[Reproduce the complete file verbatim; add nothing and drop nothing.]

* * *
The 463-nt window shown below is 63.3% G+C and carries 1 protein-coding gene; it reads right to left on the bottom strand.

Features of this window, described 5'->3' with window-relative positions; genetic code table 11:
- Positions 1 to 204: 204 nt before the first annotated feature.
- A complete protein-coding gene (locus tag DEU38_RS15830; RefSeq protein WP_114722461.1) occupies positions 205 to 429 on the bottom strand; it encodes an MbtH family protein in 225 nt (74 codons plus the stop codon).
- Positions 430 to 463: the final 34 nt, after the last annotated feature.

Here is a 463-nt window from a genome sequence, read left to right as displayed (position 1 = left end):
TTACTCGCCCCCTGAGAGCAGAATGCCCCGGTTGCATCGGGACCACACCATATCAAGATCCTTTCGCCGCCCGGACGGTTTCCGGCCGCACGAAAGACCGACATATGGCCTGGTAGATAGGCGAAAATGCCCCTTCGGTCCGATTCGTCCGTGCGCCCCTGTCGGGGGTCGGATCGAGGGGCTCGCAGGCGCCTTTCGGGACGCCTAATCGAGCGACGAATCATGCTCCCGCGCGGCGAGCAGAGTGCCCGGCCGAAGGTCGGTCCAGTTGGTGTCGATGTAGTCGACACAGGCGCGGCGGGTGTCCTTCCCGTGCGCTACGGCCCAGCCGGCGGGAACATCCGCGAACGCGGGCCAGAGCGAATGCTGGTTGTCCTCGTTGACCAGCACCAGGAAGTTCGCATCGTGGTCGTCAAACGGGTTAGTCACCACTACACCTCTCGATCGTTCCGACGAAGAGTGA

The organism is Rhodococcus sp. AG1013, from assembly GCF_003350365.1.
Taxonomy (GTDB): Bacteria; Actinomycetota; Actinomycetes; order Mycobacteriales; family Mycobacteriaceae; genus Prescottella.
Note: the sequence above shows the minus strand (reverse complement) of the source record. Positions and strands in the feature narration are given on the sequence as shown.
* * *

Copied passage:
The 463-nt window shown below is 63.3% G+C and carries 1 protein-coding gene; it reads right to left on the bottom strand.

Features of this window, described 5'->3' with window-relative positions; genetic code table 11:
- Positions 1 to 204: 204 nt before the first annotated feature.
- A complete protein-coding gene (locus tag DEU38_RS15830; RefSeq protein WP_114722461.1) occupies positions 205 to 429 on the bottom strand; it encodes an MbtH family protein in 225 nt (74 codons plus the stop codon).
- Positions 430 to 463: the final 34 nt, after the last annotated feature.

Here is a 463-nt window from a genome sequence, read left to right as displayed (position 1 = left end):
TTACTCGCCCCCTGAGAGCAGAATGCCCCGGTTGCATCGGGACCACACCATATCAAGATCCTTTCGCCGCCCGGACGGTTTCCGGCCGCACGAAAGACCGACATATGGCCTGGTAGATAGGCGAAAATGCCCCTTCGGTCCGATTCGTCCGTGCGCCCCTGTCGGGGGTCGGATCGAGGGGCTCGCAGGCGCCTTTCGGGACGCCTAATCGAGCGACGAATCATGCTCCCGCGCGGCGAGCAGAGTGCCCGGCCGAAGGTCGGTCCAGTTGGTGTCGATGTAGTCGACACAGGCGCGGCGGGTGTCCTTCCCGTGCGCTACGGCCCAGCCGGCGGGAACATCCGCGAACGCGGGCCAGAGCGAATGCTGGTTGTCCTCGTTGACCAGCACCAGGAAGTTCGCATCGTGGTCGTCAAACGGGTTAGTCACCACTACACCTCTCGATCGTTCCGACGAAGAGTGA

The organism is Rhodococcus sp. AG1013, from assembly GCF_003350365.1.
Taxonomy (GTDB): Bacteria; Actinomycetota; Actinomycetes; order Mycobacteriales; family Mycobacteriaceae; genus Prescottella.
Note: the sequence above shows the minus strand (reverse complement) of the source record. Positions and strands in the feature narration are given on the sequence as shown.